The company that makes the annual Best Colleges rankings said that the University of Oklahoma gave "inflated" data on its alumni giving rates for two decades.
U.S. News & World Report, which produces the coveted Best Colleges rankings, said Oklahoma would be listed as unranked in its 2019 edition because of the false data, which stretched back to 1999.
For the 2019 Best Colleges rankings, the university originally said its two-year alumni giving rate was 14% but later informed U.S. News that the correct number is 9.7%, the magazine said.
The false data affected Oklahoma's placement in the national universities, best value schools, top public schools, best colleges for veterans and A-plus schools for B students rankings and lists, U.S. News said.
The rankings are based largely on data provided by the universities, such as graduation rates, class sizes and standardized test scores of students. Alumni giving rates make up 5% of the rankings formula because "giving measures student satisfaction and post-graduate engagement," U.S. News writes in its methodology.
Last year, the University of Oklahoma was ranked 97th in the Best Colleges survey, and the school touted that placement as the first time it had been ranked among the top 100 universities and colleges.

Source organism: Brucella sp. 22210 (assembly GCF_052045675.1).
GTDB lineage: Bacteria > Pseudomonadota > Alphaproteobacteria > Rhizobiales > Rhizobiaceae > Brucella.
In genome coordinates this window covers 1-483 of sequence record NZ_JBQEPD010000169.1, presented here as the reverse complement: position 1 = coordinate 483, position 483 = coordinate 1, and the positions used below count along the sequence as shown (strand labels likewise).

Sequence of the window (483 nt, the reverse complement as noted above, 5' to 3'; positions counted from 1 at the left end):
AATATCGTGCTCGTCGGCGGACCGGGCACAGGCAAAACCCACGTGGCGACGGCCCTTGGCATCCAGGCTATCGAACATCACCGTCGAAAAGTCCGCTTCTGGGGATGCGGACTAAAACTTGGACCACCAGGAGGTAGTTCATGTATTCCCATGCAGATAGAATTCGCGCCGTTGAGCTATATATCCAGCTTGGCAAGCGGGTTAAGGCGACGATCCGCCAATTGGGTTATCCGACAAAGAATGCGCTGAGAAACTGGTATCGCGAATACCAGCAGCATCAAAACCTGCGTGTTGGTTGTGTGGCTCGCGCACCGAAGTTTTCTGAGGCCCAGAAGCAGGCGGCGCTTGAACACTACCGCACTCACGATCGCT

"This recognition marks a truly historic moment for the university," then-President David Boren said at the time.
In a statement, OU said that it discovered the "misreporting of donations" in 2018 and provided the updated information to U.S. News immediately afterward.
"We appreciate the work of U.S. News and World Report and continue to have pride in the top rankings of several of our programs including our Masters of Business Administration, online bachelor's and graduate programs, specifically in Criminal Justice, Nursing and programs for veterans," said Joseph Harroz Jr., the interim OU President.
"Rest assured, our University has learned from this occurrence and is working toward the goal of achieving future rankings for 2020 and beyond that reflect OU's excellence and academic success."
Oklahoma is not alone in this type of data issue. Last year, U.S. News said that the Fox School of Business at Temple University had "significantly overstated" the number of new entrants to the 2016-2017 class who submitted GMAT scores, which resulted in it receiving a higher ranking.
The Best Colleges rankings have long been criticized by higher education experts. Stephen Joel Trachtenberg, former president of George Washington University, has called them a "racket" and said schools feel pressure to game the rankings.
"Just as athletes use steroids and gambling happens at Rick's, colleges and universities succumb to their own set of pressures, including the desire to be on top in the rankings," he wrote in a 2012 opinion piece for CNN.
The announcement of the false data comes amid a rocky transition for the University of Oklahoma's leadership. Boren, who had led the school since 1994, retired last year amid an investigation into sexual harassment claims, CNN affiliate KOCO reported.
Lauren Brookey, the school's vice president of marketing and communications, said the university has retained the law firm Jones Day to conduct an independent investigation into the Boren allegations.